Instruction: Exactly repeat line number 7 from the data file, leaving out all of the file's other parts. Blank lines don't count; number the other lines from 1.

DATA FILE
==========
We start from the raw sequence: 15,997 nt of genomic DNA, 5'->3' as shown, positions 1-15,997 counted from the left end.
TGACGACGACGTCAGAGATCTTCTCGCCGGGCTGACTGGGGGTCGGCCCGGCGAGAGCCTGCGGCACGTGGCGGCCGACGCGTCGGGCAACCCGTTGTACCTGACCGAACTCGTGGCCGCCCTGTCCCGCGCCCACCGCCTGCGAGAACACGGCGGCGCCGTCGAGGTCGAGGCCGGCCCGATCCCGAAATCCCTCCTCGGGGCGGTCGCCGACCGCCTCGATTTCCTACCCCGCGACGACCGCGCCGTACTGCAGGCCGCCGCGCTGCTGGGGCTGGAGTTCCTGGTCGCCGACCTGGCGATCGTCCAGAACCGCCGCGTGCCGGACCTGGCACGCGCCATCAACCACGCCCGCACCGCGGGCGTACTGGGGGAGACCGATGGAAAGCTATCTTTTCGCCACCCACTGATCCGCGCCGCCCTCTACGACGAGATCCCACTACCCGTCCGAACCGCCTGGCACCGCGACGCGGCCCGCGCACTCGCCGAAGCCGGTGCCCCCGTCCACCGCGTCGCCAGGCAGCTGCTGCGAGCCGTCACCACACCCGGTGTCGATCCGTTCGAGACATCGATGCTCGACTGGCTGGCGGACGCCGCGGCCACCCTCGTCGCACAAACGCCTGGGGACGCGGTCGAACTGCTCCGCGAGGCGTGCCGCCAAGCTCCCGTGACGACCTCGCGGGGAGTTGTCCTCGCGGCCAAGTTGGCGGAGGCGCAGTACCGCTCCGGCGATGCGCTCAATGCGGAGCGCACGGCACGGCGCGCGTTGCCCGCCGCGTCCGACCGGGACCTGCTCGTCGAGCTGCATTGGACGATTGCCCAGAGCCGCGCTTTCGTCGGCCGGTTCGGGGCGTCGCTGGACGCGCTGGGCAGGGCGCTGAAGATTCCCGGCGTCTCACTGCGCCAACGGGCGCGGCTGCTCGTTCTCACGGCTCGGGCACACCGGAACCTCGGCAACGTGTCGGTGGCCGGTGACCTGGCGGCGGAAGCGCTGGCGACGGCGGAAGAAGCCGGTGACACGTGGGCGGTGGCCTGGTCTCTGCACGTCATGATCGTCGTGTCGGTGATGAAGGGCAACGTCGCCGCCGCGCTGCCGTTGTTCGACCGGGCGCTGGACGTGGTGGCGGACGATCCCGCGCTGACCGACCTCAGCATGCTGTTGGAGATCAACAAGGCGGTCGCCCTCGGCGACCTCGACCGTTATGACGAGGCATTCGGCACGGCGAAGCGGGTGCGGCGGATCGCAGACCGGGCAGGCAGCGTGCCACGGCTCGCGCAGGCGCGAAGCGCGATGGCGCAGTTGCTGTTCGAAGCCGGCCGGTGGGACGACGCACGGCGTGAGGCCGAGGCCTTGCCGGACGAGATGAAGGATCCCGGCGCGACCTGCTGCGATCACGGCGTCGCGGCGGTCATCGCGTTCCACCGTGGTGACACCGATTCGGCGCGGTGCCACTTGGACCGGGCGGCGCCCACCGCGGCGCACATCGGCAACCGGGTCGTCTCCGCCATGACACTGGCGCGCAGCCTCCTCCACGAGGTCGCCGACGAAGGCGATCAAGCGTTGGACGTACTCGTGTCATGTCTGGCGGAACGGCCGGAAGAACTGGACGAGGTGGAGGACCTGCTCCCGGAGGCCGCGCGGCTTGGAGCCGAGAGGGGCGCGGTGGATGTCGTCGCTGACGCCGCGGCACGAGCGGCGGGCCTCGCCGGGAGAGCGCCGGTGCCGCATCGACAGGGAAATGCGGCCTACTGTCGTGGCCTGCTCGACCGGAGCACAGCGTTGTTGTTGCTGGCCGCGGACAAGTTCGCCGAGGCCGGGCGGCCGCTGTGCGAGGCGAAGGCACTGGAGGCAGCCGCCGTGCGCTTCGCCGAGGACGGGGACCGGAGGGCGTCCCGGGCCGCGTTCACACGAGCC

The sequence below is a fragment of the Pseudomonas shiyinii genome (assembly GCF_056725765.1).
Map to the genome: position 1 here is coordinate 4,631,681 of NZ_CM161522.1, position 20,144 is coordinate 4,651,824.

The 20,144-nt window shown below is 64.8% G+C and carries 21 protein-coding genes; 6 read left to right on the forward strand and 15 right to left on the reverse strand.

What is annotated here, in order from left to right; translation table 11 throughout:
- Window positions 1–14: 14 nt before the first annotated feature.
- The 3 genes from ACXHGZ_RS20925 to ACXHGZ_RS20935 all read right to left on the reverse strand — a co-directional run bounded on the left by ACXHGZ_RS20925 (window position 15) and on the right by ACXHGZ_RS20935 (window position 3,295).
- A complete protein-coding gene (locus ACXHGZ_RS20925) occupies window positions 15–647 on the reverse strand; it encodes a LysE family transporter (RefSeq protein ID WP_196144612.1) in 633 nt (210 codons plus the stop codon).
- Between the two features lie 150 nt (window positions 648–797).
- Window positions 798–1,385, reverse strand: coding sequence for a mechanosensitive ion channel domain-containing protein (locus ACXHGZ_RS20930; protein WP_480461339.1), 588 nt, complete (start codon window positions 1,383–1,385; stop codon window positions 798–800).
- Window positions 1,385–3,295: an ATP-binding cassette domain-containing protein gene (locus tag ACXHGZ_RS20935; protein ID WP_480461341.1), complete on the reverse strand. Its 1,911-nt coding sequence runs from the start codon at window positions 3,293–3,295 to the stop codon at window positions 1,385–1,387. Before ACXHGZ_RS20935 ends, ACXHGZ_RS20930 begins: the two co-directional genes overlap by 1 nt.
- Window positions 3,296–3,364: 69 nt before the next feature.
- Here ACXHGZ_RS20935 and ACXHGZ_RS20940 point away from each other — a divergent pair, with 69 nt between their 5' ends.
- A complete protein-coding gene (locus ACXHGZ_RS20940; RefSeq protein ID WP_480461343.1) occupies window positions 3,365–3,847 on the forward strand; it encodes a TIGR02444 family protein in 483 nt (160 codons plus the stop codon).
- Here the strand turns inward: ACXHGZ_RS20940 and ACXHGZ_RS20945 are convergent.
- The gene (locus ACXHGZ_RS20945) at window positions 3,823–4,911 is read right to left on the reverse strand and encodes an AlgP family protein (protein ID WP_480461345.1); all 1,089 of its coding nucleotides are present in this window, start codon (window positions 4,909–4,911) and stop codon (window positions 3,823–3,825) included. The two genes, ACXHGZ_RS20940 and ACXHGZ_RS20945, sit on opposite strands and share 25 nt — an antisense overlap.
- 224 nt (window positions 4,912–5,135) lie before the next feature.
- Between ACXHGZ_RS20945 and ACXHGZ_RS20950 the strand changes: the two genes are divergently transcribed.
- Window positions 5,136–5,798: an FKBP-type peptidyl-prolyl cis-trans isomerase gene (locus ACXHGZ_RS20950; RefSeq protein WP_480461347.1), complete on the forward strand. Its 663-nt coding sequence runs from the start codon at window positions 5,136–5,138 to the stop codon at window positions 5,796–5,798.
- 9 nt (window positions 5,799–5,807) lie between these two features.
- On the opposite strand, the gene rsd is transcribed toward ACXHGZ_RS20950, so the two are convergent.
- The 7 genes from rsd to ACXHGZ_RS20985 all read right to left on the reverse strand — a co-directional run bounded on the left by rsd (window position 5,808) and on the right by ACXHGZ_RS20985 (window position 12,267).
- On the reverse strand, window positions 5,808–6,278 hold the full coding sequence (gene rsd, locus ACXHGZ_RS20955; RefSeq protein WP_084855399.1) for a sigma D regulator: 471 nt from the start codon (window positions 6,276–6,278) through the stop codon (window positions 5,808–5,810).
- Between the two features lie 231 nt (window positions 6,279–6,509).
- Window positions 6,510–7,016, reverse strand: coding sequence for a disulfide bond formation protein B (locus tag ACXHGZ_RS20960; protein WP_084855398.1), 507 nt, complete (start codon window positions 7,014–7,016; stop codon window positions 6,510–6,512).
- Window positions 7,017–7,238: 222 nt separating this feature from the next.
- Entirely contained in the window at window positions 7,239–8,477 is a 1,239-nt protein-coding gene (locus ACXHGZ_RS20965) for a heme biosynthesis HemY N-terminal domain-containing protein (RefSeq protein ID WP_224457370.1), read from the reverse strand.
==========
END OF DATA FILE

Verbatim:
- Window positions 1–14: 14 nt before the first annotated feature.